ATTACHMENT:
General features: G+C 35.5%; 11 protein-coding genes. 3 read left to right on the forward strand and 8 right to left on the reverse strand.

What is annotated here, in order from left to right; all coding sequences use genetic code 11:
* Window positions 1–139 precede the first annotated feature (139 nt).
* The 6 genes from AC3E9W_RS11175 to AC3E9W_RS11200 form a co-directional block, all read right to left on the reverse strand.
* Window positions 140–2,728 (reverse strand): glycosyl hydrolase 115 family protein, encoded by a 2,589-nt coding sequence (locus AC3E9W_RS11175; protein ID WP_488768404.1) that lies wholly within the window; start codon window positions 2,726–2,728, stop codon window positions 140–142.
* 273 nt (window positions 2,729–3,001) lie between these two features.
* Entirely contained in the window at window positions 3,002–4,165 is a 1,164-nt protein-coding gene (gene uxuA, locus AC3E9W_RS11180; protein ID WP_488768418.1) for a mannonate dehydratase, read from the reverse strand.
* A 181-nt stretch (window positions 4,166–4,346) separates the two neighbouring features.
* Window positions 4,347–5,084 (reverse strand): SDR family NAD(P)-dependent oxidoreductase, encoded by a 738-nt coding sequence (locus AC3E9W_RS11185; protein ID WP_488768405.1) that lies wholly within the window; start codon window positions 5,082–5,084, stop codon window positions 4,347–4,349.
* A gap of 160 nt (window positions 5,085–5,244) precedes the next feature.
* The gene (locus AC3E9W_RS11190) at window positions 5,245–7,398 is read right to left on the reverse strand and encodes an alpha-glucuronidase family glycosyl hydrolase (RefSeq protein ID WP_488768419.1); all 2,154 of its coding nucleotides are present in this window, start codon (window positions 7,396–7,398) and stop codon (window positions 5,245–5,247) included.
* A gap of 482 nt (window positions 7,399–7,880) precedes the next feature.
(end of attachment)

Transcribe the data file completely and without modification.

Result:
General features: G+C 35.5%; 11 protein-coding genes. 3 read left to right on the forward strand and 8 right to left on the reverse strand.

What is annotated here, in order from left to right; all coding sequences use genetic code 11:
* Window positions 1–139 precede the first annotated feature (139 nt).
* The 6 genes from AC3E9W_RS11175 to AC3E9W_RS11200 form a co-directional block, all read right to left on the reverse strand.
* Window positions 140–2,728 (reverse strand): glycosyl hydrolase 115 family protein, encoded by a 2,589-nt coding sequence (locus AC3E9W_RS11175; protein ID WP_488768404.1) that lies wholly within the window; start codon window positions 2,726–2,728, stop codon window positions 140–142.
* 273 nt (window positions 2,729–3,001) lie between these two features.
* Entirely contained in the window at window positions 3,002–4,165 is a 1,164-nt protein-coding gene (gene uxuA, locus AC3E9W_RS11180; protein ID WP_488768418.1) for a mannonate dehydratase, read from the reverse strand.
* A 181-nt stretch (window positions 4,166–4,346) separates the two neighbouring features.
* Window positions 4,347–5,084 (reverse strand): SDR family NAD(P)-dependent oxidoreductase, encoded by a 738-nt coding sequence (locus AC3E9W_RS11185; protein ID WP_488768405.1) that lies wholly within the window; start codon window positions 5,082–5,084, stop codon window positions 4,347–4,349.
* A gap of 160 nt (window positions 5,085–5,244) precedes the next feature.
* The gene (locus AC3E9W_RS11190) at window positions 5,245–7,398 is read right to left on the reverse strand and encodes an alpha-glucuronidase family glycosyl hydrolase (RefSeq protein ID WP_488768419.1); all 2,154 of its coding nucleotides are present in this window, start codon (window positions 7,396–7,398) and stop codon (window positions 5,245–5,247) included.
* A gap of 482 nt (window positions 7,399–7,880) precedes the next feature.